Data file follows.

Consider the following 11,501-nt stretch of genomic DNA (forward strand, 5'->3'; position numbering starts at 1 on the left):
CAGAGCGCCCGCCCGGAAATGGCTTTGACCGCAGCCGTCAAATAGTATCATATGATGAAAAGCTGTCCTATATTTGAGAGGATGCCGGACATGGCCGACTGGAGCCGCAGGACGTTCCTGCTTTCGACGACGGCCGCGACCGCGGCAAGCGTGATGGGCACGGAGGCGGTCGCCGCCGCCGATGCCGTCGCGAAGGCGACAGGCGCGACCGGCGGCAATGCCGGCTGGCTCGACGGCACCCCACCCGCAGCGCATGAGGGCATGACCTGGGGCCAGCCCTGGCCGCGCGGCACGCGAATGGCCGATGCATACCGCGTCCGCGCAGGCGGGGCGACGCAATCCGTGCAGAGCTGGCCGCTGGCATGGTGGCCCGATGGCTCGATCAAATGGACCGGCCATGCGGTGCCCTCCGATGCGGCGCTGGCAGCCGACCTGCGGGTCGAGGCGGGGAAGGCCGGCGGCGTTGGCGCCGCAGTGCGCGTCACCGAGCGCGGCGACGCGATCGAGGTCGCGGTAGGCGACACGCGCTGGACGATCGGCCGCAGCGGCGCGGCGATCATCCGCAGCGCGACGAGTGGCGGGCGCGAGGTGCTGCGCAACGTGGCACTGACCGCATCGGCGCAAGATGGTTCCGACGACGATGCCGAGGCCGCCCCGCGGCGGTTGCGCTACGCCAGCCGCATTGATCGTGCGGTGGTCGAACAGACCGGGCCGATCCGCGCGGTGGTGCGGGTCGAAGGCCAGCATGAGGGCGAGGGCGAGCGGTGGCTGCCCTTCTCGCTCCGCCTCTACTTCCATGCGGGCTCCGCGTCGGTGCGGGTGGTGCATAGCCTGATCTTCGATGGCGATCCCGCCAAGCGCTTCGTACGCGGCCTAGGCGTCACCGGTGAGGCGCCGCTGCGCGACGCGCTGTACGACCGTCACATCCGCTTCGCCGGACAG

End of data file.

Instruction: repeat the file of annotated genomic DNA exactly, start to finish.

Consider the following 11,501-nt stretch of genomic DNA (forward strand, 5'->3'; position numbering starts at 1 on the left):
CAGAGCGCCCGCCCGGAAATGGCTTTGACCGCAGCCGTCAAATAGTATCATATGATGAAAAGCTGTCCTATATTTGAGAGGATGCCGGACATGGCCGACTGGAGCCGCAGGACGTTCCTGCTTTCGACGACGGCCGCGACCGCGGCAAGCGTGATGGGCACGGAGGCGGTCGCCGCCGCCGATGCCGTCGCGAAGGCGACAGGCGCGACCGGCGGCAATGCCGGCTGGCTCGACGGCACCCCACCCGCAGCGCATGAGGGCATGACCTGGGGCCAGCCCTGGCCGCGCGGCACGCGAATGGCCGATGCATACCGCGTCCGCGCAGGCGGGGCGACGCAATCCGTGCAGAGCTGGCCGCTGGCATGGTGGCCCGATGGCTCGATCAAATGGACCGGCCATGCGGTGCCCTCCGATGCGGCGCTGGCAGCCGACCTGCGGGTCGAGGCGGGGAAGGCCGGCGGCGTTGGCGCCGCAGTGCGCGTCACCGAGCGCGGCGACGCGATCGAGGTCGCGGTAGGCGACACGCGCTGGACGATCGGCCGCAGCGGCGCGGCGATCATCCGCAGCGCGACGAGTGGCGGGCGCGAGGTGCTGCGCAACGTGGCACTGACCGCATCGGCGCAAGATGGTTCCGACGACGATGCCGAGGCCGCCCCGCGGCGGTTGCGCTACGCCAGCCGCATTGATCGTGCGGTGGTCGAACAGACCGGGCCGATCCGCGCGGTGGTGCGGGTCGAAGGCCAGCATGAGGGCGAGGGCGAGCGGTGGCTGCCCTTCTCGCTCCGCCTCTACTTCCATGCGGGCTCCGCGTCGGTGCGGGTGGTGCATAGCCTGATCTTCGATGGCGATCCCGCCAAGCGCTTCGTACGCGGCCTAGGCGTCACCGGTGAGGCGCCGCTGCGCGACGCGCTGTACGACCGTCACATCCGCTTCGCCGGACAG